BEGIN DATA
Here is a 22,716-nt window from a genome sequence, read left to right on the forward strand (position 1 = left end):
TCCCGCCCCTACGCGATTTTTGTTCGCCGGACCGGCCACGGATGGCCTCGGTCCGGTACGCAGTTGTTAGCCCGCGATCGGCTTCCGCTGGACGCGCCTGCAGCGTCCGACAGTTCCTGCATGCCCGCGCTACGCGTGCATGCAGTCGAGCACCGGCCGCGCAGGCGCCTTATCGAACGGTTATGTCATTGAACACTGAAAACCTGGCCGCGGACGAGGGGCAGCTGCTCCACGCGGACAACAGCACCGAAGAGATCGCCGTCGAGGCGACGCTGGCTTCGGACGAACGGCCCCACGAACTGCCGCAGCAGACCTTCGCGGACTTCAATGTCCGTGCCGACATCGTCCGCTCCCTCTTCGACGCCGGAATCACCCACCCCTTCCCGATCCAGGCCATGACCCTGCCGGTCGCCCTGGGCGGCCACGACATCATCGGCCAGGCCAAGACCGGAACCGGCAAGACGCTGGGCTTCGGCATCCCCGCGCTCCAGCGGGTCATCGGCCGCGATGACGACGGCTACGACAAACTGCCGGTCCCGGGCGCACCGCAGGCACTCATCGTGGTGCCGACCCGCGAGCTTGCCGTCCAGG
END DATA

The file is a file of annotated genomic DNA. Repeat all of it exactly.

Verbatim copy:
Here is a 22,716-nt window from a genome sequence, read left to right on the forward strand (position 1 = left end):
TCCCGCCCCTACGCGATTTTTGTTCGCCGGACCGGCCACGGATGGCCTCGGTCCGGTACGCAGTTGTTAGCCCGCGATCGGCTTCCGCTGGACGCGCCTGCAGCGTCCGACAGTTCCTGCATGCCCGCGCTACGCGTGCATGCAGTCGAGCACCGGCCGCGCAGGCGCCTTATCGAACGGTTATGTCATTGAACACTGAAAACCTGGCCGCGGACGAGGGGCAGCTGCTCCACGCGGACAACAGCACCGAAGAGATCGCCGTCGAGGCGACGCTGGCTTCGGACGAACGGCCCCACGAACTGCCGCAGCAGACCTTCGCGGACTTCAATGTCCGTGCCGACATCGTCCGCTCCCTCTTCGACGCCGGAATCACCCACCCCTTCCCGATCCAGGCCATGACCCTGCCGGTCGCCCTGGGCGGCCACGACATCATCGGCCAGGCCAAGACCGGAACCGGCAAGACGCTGGGCTTCGGCATCCCCGCGCTCCAGCGGGTCATCGGCCGCGATGACGACGGCTACGACAAACTGCCGGTCCCGGGCGCACCGCAGGCACTCATCGTGGTGCCGACCCGCGAGCTTGCCGTCCAGG